After the summer rains, new growth

How to identify native and non-native seedlings popping up in the high desert this summer

A yellow carpet of native chinchweed (Pectis papposa) near MDLT’s Quail Mountain property in Joshua Tree.
Summer storm cells over the Mojave Desert.

Native summer annuals

Chinchweed, Pectis papposa

Chinchweed has narrow aromatic leaves and bright yellow flowers.
Upright flowering stem of fringed amaranth.
Slender spiderling using a dead plant for support.
Slender spiderling flowers.
California caltrop.
California caltrop’s fruit lacks sharp spikes.
Rattlesnake weed, Euphorbia albomarginata.
Six weeks grama.
Six weeks grama flower heads.

Non-native annuals

Russian thistle or tumbleweed, Salsola tragus

Russian thistle. Note the purplish stem (sometimes striped) and needle-like leaves.
Puncture vine or goat’s head, Tribulus terrestris.
Spiky burr of puncture vine.
Cluster of millet seedlings likely “planted” by bird droppings.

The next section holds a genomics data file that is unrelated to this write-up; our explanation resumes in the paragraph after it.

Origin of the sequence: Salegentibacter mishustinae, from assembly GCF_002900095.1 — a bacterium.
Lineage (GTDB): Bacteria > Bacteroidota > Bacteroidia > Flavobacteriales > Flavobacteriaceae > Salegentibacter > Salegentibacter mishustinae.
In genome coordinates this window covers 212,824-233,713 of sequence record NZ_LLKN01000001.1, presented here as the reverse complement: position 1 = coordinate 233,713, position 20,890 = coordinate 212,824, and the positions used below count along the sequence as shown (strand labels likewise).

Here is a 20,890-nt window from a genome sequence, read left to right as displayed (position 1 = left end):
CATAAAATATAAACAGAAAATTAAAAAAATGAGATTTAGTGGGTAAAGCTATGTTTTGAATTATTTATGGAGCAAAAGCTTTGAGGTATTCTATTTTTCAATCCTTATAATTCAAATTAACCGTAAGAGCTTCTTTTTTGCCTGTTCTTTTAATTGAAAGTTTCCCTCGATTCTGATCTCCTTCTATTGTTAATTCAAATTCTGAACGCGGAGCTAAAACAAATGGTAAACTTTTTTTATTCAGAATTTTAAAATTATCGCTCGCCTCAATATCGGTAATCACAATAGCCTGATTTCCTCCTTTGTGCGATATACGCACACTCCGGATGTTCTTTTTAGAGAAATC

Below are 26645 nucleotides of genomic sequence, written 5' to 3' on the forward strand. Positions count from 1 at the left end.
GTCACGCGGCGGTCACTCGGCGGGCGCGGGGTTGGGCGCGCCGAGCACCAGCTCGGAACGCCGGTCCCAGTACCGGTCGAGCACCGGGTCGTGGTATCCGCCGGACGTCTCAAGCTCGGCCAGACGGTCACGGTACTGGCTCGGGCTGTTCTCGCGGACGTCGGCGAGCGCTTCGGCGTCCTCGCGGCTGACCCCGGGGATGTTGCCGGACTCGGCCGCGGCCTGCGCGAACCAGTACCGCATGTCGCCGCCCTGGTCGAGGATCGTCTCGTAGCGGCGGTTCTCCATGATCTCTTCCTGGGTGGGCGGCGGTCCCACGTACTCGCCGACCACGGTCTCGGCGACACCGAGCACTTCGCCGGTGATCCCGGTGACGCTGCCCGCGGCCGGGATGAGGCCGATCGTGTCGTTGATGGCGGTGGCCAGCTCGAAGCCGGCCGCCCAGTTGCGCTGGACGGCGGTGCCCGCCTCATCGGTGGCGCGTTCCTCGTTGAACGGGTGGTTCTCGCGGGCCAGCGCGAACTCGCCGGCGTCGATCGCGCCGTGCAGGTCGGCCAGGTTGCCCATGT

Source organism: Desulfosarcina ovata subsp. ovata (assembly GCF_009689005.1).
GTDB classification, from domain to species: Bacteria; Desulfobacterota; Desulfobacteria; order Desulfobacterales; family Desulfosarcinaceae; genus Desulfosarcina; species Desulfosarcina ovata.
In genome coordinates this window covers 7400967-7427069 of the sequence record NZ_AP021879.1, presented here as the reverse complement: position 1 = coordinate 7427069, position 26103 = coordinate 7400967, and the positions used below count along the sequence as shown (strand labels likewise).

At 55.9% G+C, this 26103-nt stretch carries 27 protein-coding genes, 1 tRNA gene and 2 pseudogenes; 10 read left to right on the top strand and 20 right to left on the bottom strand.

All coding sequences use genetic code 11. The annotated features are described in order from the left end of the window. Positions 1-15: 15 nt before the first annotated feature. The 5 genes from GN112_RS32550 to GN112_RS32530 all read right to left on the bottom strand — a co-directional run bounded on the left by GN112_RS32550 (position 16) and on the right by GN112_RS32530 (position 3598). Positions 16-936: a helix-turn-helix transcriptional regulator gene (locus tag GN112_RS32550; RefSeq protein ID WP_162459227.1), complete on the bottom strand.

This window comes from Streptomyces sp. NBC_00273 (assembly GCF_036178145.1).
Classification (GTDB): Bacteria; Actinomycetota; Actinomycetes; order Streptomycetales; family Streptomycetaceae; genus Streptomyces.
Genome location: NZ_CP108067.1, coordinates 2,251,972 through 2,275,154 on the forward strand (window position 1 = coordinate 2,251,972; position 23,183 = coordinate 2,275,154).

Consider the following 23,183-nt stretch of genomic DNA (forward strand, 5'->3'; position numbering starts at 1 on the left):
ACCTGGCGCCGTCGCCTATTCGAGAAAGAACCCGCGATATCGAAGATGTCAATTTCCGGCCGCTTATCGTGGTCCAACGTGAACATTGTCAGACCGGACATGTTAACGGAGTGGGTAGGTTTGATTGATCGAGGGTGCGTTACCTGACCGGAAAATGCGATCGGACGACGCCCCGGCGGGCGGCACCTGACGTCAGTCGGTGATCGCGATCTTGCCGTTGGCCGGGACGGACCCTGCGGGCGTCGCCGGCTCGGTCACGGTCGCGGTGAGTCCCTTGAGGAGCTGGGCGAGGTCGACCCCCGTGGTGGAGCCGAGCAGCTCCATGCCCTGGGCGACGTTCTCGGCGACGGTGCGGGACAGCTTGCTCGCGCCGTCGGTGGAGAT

Native perennial seedlings to look for now:

Desert senna, Senna armata

A desert senna seedling showing fine white hairs and lobed, needle-like leaves.
A mature desert senna in full bloom.
Coyote melon seedling emerging after summer monsoons.
Catclaw seedling emerges after summer rains.
Blue palo verde seedling emerging after summer rain.

Non-native, invasive perennial seedlings to remove:

Jerusalem thorn, Parkinsonia aculeata

Jerusalem thorn seedling emerging after summer rain.



Get the Medium app

A button that says 'Download on the App Store', and if clicked it will lead you to the iOS App store
A button that says 'Get it on, Google Play', and if clicked it will lead you to the Google Play store
Mojave Desert Land Trust

The Mojave Desert Land Trust is a 501(c)(3) non-profit organization protecting lands with natural, scenic, and cultural value within the Mojave Desert.